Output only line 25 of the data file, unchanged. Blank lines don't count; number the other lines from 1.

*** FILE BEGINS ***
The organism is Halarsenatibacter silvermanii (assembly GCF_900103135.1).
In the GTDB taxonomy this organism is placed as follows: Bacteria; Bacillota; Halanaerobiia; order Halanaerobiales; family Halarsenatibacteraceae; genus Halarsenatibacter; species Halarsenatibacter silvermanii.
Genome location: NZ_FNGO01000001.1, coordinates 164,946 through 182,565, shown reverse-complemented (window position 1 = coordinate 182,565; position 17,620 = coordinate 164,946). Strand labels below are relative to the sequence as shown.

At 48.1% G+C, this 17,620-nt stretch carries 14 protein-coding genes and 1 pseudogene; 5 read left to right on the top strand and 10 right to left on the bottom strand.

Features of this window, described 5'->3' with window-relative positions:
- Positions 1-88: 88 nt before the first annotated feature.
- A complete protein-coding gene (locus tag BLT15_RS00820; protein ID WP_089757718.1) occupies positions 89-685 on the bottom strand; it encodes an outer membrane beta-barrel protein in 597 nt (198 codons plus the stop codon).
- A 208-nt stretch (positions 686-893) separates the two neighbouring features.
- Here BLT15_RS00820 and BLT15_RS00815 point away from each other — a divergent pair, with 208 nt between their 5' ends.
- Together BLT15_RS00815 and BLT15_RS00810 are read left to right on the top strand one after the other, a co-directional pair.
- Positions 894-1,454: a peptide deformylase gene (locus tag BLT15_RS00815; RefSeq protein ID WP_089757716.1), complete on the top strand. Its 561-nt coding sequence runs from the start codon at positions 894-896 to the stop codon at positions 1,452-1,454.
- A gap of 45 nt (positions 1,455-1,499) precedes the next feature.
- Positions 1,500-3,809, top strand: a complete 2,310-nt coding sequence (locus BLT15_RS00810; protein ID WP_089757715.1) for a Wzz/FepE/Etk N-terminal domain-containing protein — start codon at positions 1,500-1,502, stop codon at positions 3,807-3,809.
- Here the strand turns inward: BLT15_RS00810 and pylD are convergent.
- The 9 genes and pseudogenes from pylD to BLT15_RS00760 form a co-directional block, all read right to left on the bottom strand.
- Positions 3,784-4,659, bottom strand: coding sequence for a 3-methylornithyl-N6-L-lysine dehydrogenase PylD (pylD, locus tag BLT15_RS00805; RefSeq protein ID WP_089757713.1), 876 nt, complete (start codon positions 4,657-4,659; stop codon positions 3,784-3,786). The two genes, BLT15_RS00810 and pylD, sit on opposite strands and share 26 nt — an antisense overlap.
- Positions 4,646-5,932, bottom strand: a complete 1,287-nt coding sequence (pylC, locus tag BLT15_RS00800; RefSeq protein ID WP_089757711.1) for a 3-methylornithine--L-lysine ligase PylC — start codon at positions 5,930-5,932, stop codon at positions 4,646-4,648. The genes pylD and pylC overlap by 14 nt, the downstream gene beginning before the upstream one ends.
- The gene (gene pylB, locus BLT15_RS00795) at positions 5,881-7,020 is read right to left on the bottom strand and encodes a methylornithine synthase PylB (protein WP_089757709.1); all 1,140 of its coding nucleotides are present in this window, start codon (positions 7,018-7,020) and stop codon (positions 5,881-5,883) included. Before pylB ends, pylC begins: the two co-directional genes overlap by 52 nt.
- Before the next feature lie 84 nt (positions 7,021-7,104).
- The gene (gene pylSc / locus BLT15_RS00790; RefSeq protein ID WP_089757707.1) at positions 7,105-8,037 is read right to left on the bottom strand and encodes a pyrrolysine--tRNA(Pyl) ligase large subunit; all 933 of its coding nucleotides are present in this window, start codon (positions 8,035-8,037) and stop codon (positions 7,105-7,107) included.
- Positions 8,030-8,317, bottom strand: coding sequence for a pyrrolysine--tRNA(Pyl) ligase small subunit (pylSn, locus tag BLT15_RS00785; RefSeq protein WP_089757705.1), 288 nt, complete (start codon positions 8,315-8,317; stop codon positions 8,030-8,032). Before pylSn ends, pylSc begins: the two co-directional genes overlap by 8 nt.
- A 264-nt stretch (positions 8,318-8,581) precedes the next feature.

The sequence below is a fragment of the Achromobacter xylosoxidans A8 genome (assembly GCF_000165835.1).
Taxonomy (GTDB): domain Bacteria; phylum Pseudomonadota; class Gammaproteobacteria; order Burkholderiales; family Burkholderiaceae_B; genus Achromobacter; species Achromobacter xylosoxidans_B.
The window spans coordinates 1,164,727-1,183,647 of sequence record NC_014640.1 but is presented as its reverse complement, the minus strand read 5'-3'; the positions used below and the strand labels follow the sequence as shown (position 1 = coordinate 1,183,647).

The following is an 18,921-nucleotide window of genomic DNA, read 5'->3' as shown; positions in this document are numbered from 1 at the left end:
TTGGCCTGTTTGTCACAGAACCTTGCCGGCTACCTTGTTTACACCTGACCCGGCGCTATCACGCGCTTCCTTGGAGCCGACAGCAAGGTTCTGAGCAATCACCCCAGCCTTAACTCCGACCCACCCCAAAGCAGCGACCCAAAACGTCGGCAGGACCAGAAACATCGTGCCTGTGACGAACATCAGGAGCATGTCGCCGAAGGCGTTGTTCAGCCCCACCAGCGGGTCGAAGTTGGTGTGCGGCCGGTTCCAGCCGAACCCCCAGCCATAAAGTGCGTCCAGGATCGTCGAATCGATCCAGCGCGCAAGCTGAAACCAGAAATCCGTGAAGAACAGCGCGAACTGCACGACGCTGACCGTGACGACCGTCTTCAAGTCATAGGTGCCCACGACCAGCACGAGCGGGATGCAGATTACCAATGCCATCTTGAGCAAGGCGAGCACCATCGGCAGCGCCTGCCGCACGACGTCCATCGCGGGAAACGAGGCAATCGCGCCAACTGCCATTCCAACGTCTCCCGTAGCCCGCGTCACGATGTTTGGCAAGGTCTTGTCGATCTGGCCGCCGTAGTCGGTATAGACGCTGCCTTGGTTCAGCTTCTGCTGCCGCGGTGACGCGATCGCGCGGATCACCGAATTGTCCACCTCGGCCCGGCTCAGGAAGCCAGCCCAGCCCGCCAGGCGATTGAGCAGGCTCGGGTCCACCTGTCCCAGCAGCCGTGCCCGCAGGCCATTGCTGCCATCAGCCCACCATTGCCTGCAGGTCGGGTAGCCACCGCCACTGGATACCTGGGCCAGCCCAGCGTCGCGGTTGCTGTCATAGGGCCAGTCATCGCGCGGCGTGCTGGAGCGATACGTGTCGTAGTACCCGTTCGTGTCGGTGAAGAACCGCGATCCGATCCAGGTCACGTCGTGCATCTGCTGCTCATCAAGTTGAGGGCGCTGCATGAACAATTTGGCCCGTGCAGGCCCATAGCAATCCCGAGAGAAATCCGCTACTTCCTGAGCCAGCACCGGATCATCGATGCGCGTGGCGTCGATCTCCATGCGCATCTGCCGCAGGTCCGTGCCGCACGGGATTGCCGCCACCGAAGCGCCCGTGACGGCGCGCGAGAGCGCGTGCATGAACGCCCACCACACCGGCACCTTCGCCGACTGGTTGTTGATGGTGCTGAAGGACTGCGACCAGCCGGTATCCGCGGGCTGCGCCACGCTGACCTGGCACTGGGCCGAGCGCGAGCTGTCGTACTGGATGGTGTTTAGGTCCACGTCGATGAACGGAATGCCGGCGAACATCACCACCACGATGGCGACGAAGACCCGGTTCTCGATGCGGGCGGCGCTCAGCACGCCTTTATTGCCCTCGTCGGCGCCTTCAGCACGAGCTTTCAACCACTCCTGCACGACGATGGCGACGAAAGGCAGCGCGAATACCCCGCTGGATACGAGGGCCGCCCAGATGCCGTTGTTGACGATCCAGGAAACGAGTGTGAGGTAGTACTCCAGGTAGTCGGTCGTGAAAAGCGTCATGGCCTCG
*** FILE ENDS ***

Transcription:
The window spans coordinates 1,164,727-1,183,647 of sequence record NC_014640.1 but is presented as its reverse complement, the minus strand read 5'-3'; the positions used below and the strand labels follow the sequence as shown (position 1 = coordinate 1,183,647).